American Renaissance, January 2006
Trinidad, seven miles off the coast of Venezuela, has been an Anglophone country since Britain took it from Spain in 1797 along with neighboring Tobago. Nearly all of its 1.3 million inhabitants speak English, cricket is a national sport, and the main business district is called Scarborough. In 2004, however, the government decided that Spanish — spoken by just 1,500 residents, but by most of Trinidad’s trading partners — was the language of the future, and began making plans to make it the official language by 2020. Beginning this year, all schoolchildren must study Spanish, and a third of all government workers must be “linguistically competent” in Spanish within five years.
Sharlene Yuille, spokesman for the Secretariat for the Implementation of Spanish, explains that “people in the private sector can see the benefits learning Spanish could have on their businesses.” The government also hopes switching to Spanish will help in its bid to become the headquarters of the Free Trade Area of the Americas. The majority of the 800 million consumers in this proposed hemispheric trade bloc speak Spanish.
The change has met surprisingly little resistance, perhaps because the nation has never been monolingual (40 percent of the population are Hindi-speaking South Asians). Patrick Wong, a British national and administrator of a local school, says the country has no lasting roots anyway: “The point of a cosmopolitan place is that different people speaking different languages can mix and feel good. It’s a question of being open-minded and of adapting to what’s needed,” he says. [Elizabeth Davies, Hola! Trinidad Drops English and Learns to Speak Spanish, Independent (London), Sept. 1, 2005.]
Older and Wiser
Dating across racial lines is on the increase in the United States, and is most common among younger people. Sociologists Kara Joyner of Cornell University, and Grace Kao of the University of Pennsylvania found that in 1990, 14 percent of 18- to 19-year-olds were in interracial relationships; by 2000, 20 percent were crossing racial lines. There is less race-mixing among older Americans. In 1990, 12 percent of 20- to 21-year olds were in interracial relationships, but for 34- to 35-year-olds the figure was seven percent. (Information for 2000 was less complete but showed a similar pattern.) Interracial marriage is much less common than dating: in 2002, only 2.9 percent of American marriages were interracial.
Hispanics, who were counted as a separate race in the study, did the most interracial dating — 33 percent of 24- to 25-year-olds. Comparable figures for blacks and whites were 14 and 12 percent. The researchers also found that people who date across racial lines are less willing to talk about it to family and friends than people who date within their race. [Susan S. Lang, Interracial Relationships are on the Increase in U.S., Cornell University Press Release, Nov. 2, 2005.]
One would never know it by what comes out of Washington, DC, now, but the US government once took a very hard-headed view of race and Reconstruction. The following is from a government textbook intended for immigrants applying for citizenship in the 1920s:
“For some time [white Southerners], too, formed secret societies to keep the dishonest negroes from stealing, to scare them away from the polls on election day, and to drive the carpetbaggers out of their States. Sometimes negroes had been encouraged to steal crops from the planters and trade them for worthless jewelry, liquor, or promises of land. The secret societies of the Southern people were successful in bringing order and peace to the States, where houses and barns were being burned and property was being stolen. Gradually the people who had made the trouble between the white and black people of the South left and people everywhere began to settle down to a more peaceful life. From time to time, Congress repealed some of its reconstruction laws and the white people of the South were again able to rule the South. They made it impossible for the negroes ever to control their community or State governments in the future by passing laws which kept them from voting unless they had property, or could read, or had never been guilty of a crime.”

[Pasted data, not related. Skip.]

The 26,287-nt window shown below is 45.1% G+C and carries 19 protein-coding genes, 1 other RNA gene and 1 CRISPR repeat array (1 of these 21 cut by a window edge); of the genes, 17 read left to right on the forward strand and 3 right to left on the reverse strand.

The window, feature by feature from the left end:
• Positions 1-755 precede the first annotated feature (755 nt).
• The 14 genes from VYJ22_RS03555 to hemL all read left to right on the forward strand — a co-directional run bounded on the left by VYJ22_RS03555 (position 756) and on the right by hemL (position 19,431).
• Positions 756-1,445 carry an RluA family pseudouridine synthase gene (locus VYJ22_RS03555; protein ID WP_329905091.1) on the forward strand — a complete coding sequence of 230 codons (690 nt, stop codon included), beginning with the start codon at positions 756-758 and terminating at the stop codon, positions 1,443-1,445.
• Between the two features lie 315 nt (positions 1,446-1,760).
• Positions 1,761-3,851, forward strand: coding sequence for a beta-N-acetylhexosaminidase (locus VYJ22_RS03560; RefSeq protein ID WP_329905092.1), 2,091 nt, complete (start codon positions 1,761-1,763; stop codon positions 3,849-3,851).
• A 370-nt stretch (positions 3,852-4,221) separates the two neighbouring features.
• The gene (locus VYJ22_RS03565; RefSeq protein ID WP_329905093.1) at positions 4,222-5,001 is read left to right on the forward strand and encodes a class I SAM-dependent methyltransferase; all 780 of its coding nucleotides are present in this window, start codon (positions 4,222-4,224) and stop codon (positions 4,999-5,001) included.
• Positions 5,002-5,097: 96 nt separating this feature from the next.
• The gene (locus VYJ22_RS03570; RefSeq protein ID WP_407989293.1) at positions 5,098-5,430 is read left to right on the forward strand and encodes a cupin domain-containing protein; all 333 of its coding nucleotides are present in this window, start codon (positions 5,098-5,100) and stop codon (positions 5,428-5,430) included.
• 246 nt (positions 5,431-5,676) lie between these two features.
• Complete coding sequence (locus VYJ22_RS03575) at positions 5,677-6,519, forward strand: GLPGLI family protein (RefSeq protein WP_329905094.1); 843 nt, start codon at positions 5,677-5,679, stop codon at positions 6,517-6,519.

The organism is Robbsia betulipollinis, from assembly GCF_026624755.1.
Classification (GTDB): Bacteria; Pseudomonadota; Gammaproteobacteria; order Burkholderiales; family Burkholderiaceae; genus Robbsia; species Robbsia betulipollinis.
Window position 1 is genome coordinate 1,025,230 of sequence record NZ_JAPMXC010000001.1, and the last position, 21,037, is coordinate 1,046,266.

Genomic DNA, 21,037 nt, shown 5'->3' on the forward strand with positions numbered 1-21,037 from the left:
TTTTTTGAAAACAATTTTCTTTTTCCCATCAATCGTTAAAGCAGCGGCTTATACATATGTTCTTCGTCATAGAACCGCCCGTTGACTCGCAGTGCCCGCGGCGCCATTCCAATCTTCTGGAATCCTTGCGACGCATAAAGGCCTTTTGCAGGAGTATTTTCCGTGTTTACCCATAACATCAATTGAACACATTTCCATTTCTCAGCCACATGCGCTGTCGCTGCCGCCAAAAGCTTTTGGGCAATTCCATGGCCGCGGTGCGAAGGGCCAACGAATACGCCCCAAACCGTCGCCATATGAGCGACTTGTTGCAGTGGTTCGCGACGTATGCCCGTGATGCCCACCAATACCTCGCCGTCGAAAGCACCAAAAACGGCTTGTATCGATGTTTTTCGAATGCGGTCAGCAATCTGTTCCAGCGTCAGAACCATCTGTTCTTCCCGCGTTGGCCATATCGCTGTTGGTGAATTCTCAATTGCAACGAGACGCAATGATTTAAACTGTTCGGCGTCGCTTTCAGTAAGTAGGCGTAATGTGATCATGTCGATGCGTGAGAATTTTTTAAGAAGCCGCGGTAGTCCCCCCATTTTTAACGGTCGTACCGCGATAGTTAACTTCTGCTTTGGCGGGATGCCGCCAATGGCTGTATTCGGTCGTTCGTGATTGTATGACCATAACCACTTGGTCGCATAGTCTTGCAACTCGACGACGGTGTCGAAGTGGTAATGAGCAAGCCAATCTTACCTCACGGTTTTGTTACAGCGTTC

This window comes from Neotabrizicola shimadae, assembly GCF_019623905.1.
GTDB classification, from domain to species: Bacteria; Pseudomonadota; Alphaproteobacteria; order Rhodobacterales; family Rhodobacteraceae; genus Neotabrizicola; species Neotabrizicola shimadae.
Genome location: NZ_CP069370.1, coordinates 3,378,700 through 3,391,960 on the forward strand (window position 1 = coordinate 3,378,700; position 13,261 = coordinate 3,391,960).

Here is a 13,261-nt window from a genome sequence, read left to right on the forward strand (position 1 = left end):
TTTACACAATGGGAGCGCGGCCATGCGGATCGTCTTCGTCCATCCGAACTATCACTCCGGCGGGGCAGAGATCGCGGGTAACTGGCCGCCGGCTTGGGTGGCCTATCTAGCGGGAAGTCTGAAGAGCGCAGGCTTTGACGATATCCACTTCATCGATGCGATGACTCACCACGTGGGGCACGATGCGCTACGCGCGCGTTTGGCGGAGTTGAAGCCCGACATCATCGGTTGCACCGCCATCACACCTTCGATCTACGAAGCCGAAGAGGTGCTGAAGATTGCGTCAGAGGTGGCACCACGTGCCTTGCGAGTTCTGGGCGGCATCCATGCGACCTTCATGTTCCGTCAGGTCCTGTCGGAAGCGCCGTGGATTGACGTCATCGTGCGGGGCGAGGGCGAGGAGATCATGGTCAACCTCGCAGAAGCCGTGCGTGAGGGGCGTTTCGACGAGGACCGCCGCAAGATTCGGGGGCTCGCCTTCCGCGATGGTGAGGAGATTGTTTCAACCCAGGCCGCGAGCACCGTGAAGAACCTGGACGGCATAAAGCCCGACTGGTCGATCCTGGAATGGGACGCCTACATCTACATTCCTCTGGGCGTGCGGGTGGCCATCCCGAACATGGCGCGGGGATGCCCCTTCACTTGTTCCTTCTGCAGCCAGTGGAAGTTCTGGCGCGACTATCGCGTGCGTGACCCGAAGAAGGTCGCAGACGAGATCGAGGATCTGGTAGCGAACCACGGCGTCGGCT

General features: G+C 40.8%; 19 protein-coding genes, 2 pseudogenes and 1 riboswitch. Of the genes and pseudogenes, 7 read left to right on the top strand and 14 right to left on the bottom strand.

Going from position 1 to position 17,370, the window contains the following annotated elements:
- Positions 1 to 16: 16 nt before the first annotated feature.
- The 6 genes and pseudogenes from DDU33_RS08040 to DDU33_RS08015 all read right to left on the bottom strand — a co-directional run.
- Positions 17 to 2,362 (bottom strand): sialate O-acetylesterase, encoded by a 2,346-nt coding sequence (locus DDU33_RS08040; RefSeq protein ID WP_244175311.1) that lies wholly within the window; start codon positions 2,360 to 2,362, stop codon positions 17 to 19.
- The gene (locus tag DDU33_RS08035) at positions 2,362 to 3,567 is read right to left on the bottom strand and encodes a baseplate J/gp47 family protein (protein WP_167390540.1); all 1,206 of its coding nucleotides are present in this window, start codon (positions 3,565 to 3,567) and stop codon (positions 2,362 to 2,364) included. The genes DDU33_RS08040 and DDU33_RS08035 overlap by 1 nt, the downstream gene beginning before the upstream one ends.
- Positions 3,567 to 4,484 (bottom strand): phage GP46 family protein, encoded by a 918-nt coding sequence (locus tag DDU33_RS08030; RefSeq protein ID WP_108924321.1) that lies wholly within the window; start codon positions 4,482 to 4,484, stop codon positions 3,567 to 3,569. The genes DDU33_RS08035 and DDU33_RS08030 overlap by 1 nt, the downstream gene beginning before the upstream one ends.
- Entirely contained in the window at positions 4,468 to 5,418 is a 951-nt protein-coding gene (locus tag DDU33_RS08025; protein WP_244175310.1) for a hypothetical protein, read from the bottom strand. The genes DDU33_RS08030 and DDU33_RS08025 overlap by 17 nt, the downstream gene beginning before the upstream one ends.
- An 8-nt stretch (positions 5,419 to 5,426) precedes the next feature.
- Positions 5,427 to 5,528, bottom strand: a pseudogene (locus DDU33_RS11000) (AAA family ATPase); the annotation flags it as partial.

“A few other States besides those of the South now require voters to prove they can read before they are permitted to vote.” [Lillian P. Clark, Our Nation: Lessons on the History and Government of Our Nation for Use in the Public Schools by Candidates for Citizenship, Part III of the US Dept. of Labor’s Bureau of Naturalization’s Federal Textbook on Citizenship Training (Washington: Government Printing Office, 1926), p. 194.]
Illegal Death Tax
Illegal immigrants who make it across the border cost American taxpayers billions of dollars by using hospitals and welfare, filling jails, and sending their children to public schools. But even illegals who die in the desert cost us money. Over the past five years, New Mexico authorities have recovered more than 100 bodies along the Mexican border. The authorities must take the bodies to a morgue, and pay for autopsies that cost $2,500 each. In Arizona, officials have so far this year recovered 224 bodies in just two desert sectors, Yuma and Tucson. Since most of the corpses lack identification, the state scans fingerprints, checks dental records, and notifies the Mexican consulate to try to locate relatives. The state buries or cremates unclaimed bodies and then presents the $3,000 bill to the county in which it was found. [Border States Pay for Illegals’ Deaths, NewsMax.com, Sept. 7, 2005.]